The AHS Blog
Big Ben and the Diamond Jubilee of Queen Elizabeth II
This post was written by Peter de Clercq
The iconic tower that houses the world’s most famous clock has always simply been known as the Clock Tower, but was renamed Elizabeth Tower to mark the Queen’s Diamond Jubilee in 2012. Will the name catch on? I think that the man in the street, and that includes the tourists, will continue to call it the Big Ben, even though that was never the name of the tower, just the nick-name of the hour bell.
On 10 June I attended the launch of a guidebook published by the Houses of Parliament, Big Ben and the Elizabeth Tower. It was great fun because it was held in the Palace of Westminster, in the opulent State Rooms in Speaker’s House, which outsiders don’t often get to see. The book is attractively produced and richly illustrated, and those wanting more can read Chris McKay’s book Big Ben. The Great Clock and the Bells at the Palace of Westminster.
Mr Speaker, John Bercow MP, addressed the guests, after which there were short talks by Mike McCann, keeper of the Great Clock, and Paul Roberson, one of the three clockmakers responsible for winding, servicing and repair of over a thousand clocks in the Palace of Westminster.
Between them, they also have to provide a 365 days a year out of hours call-out service should the Great Clock have a problem.
This illustrated article by Chris McKay reports on an overhaul of the Great Clock, undertaken in 2007 to correct wear problems. Paul Roberson, who is currently chairman of the British Clock and Watchmakers Guild, ended his talk with a joke that is probably as old as the hills but was new to me: 'What did Big Ben say to the Tower of Pisa? "I’ve got the Time, if you’ve got the Inclination".'
Elsewhere in the country the Diamond Jubilee has inspired modest horological activity. In February 2013 a jubilee clock was unveiled in Hayes in southeast London. The clock dial is made up of the sixty years of the Queen’s reign rather than minutes, with 2012 marking 12 o’clock.
And in Minehead on the Somerset coast they hope to build an 8.5 metre tower with a four-sided display, with clocks on three sides and current tide times on the fourth. They still need donations to make it happen.
There will have been more initiatives. But it was nothing compared to the public clock ‘mania’ that erupted on the occasion of Queen Victoria’s Diamond Jubilee in 1897, which I shall discuss in my next blog.
Navigating the trackless seas
This post was written by David Rooney
If you stand on the Thames riverside near the East India dock basin, the view south is extraordinary.
In the foreground is the remarkable structure of The O2, originally the Millennium Dome. But look further into the distance, and you’ll just make out the Royal Observatory perched atop the high reaches of Greenwich Park. Look even more closely and you will see the one of the world’s first public time signals fixed to its roof.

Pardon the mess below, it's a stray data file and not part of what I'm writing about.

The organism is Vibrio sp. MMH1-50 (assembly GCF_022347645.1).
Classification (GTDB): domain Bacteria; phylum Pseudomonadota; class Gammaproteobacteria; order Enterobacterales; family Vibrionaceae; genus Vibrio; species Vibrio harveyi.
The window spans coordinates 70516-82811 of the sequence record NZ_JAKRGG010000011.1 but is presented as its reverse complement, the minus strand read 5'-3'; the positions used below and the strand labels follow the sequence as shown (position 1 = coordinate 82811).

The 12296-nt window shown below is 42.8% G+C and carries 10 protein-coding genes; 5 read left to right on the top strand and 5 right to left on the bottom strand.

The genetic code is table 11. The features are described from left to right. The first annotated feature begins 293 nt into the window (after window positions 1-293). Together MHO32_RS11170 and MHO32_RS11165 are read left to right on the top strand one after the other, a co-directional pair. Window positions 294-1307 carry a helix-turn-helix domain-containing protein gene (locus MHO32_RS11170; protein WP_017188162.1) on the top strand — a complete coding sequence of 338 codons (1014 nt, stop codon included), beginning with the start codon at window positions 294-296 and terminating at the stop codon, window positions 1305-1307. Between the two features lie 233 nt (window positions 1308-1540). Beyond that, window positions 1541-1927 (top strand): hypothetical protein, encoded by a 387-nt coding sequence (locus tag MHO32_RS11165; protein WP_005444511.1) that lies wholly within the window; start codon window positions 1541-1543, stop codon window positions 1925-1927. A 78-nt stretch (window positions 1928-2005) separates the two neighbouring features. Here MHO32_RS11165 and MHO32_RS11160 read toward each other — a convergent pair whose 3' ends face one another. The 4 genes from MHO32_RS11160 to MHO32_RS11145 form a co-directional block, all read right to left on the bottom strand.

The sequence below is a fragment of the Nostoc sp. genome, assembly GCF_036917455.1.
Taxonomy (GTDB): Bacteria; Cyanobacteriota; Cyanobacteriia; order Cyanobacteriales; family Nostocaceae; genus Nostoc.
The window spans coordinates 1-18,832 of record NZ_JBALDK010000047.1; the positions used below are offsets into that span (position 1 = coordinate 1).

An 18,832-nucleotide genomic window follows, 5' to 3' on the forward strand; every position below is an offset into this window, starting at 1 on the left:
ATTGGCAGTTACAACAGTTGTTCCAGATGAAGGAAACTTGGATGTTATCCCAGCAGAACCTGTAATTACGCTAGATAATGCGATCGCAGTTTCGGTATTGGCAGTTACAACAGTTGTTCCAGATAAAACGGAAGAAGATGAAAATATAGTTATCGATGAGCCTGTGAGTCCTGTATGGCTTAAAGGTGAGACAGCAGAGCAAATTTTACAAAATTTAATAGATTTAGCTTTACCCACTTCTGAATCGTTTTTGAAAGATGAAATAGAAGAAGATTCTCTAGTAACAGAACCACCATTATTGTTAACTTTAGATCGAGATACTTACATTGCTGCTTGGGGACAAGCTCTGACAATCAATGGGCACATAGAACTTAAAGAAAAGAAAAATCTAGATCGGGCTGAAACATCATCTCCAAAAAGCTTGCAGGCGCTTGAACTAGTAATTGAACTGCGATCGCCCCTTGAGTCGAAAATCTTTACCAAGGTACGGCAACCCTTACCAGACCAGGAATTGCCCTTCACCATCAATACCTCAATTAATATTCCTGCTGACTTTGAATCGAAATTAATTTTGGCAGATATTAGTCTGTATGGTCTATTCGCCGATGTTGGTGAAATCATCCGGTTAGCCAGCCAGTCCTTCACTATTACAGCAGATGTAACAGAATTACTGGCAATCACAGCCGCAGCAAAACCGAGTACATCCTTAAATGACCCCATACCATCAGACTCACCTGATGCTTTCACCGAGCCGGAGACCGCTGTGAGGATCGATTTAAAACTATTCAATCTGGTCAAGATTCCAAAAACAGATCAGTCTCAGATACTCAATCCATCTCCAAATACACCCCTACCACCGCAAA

The Greenwich time ball has been a London landmark for 180 years, since it was first constructed in 1833. But it is more than just a tourist attraction. Until the early twentieth century it was a life-saving technological tour-de-force which enabled sailors leaving Britain’s busiest port to find Greenwich time to a fraction of a second – not for punctuality but for navigation.
Just over a decade after its erection, the Illustrated London News ran a major feature on this high-tech time-check.
'The keeping of true time is important to all persons', it observed, 'but to those engaged in navigating the "trackless seas", it is of such consequence, that the government … have not hesitated to expend large sums of money for its discovery, preservation, and announcement to the world.'
It is hard, today, to imagine this little cluster of modest brick buildings as a national centre for scientific excellence. But that is what it was.
As the newspaper explained, 'from the beauty of the instruments, the exactitude of the observations, and the high scientific ability of the officers engaged, the once difficult problem of finding the precise instant when one o’clock touches the world’s history, is no longer a matter of doubt or difficulty.'
We’ve developed other ways to know the time since 1833, but the ball still keeps dropping, and if you wait patiently on the riverside at East India with a pair of binoculars, you can still observe the precise instant of one o’clock every day.
Want to know more? Set your calendar for what promises to be a superb AHS London Lecture by Douglas Bateman on 19 September. See the website for details nearer the time.
‘I didn’t see him take anything, but they’re not here now’
This post was written by David Thompson